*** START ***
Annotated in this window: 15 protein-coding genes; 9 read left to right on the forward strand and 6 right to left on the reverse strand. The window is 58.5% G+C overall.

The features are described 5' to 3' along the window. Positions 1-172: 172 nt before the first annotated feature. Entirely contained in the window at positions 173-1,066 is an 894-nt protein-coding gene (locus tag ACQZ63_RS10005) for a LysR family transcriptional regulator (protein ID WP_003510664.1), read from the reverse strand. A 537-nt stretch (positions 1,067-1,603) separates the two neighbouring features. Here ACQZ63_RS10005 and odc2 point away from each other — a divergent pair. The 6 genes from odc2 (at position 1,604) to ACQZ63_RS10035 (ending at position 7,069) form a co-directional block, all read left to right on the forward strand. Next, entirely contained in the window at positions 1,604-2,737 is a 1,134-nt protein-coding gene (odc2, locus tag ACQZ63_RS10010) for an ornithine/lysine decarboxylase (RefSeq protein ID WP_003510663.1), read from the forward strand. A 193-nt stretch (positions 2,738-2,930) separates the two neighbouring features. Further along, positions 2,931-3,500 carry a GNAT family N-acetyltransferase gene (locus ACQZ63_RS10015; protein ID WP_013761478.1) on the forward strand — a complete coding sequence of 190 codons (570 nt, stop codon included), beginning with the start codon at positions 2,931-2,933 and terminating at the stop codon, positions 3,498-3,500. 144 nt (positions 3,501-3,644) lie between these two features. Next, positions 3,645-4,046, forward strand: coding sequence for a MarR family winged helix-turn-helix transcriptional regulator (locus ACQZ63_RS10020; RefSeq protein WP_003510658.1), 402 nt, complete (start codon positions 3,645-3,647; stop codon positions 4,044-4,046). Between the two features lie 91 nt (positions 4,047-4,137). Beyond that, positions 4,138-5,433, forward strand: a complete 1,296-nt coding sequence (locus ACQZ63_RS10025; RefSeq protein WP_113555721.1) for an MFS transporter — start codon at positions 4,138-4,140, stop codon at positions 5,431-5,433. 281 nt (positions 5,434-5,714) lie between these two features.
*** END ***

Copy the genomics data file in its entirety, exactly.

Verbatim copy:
Annotated in this window: 15 protein-coding genes; 9 read left to right on the forward strand and 6 right to left on the reverse strand. The window is 58.5% G+C overall.

The features are described 5' to 3' along the window. Positions 1-172: 172 nt before the first annotated feature. Entirely contained in the window at positions 173-1,066 is an 894-nt protein-coding gene (locus tag ACQZ63_RS10005) for a LysR family transcriptional regulator (protein ID WP_003510664.1), read from the reverse strand. A 537-nt stretch (positions 1,067-1,603) separates the two neighbouring features. Here ACQZ63_RS10005 and odc2 point away from each other — a divergent pair. The 6 genes from odc2 (at position 1,604) to ACQZ63_RS10035 (ending at position 7,069) form a co-directional block, all read left to right on the forward strand. Next, entirely contained in the window at positions 1,604-2,737 is a 1,134-nt protein-coding gene (odc2, locus tag ACQZ63_RS10010) for an ornithine/lysine decarboxylase (RefSeq protein ID WP_003510663.1), read from the forward strand. A 193-nt stretch (positions 2,738-2,930) separates the two neighbouring features. Further along, positions 2,931-3,500 carry a GNAT family N-acetyltransferase gene (locus ACQZ63_RS10015; protein ID WP_013761478.1) on the forward strand — a complete coding sequence of 190 codons (570 nt, stop codon included), beginning with the start codon at positions 2,931-2,933 and terminating at the stop codon, positions 3,498-3,500. 144 nt (positions 3,501-3,644) lie between these two features. Next, positions 3,645-4,046, forward strand: coding sequence for a MarR family winged helix-turn-helix transcriptional regulator (locus ACQZ63_RS10020; RefSeq protein WP_003510658.1), 402 nt, complete (start codon positions 3,645-3,647; stop codon positions 4,044-4,046). Between the two features lie 91 nt (positions 4,047-4,137). Beyond that, positions 4,138-5,433, forward strand: a complete 1,296-nt coding sequence (locus ACQZ63_RS10025; RefSeq protein WP_113555721.1) for an MFS transporter — start codon at positions 4,138-4,140, stop codon at positions 5,431-5,433. 281 nt (positions 5,434-5,714) lie between these two features.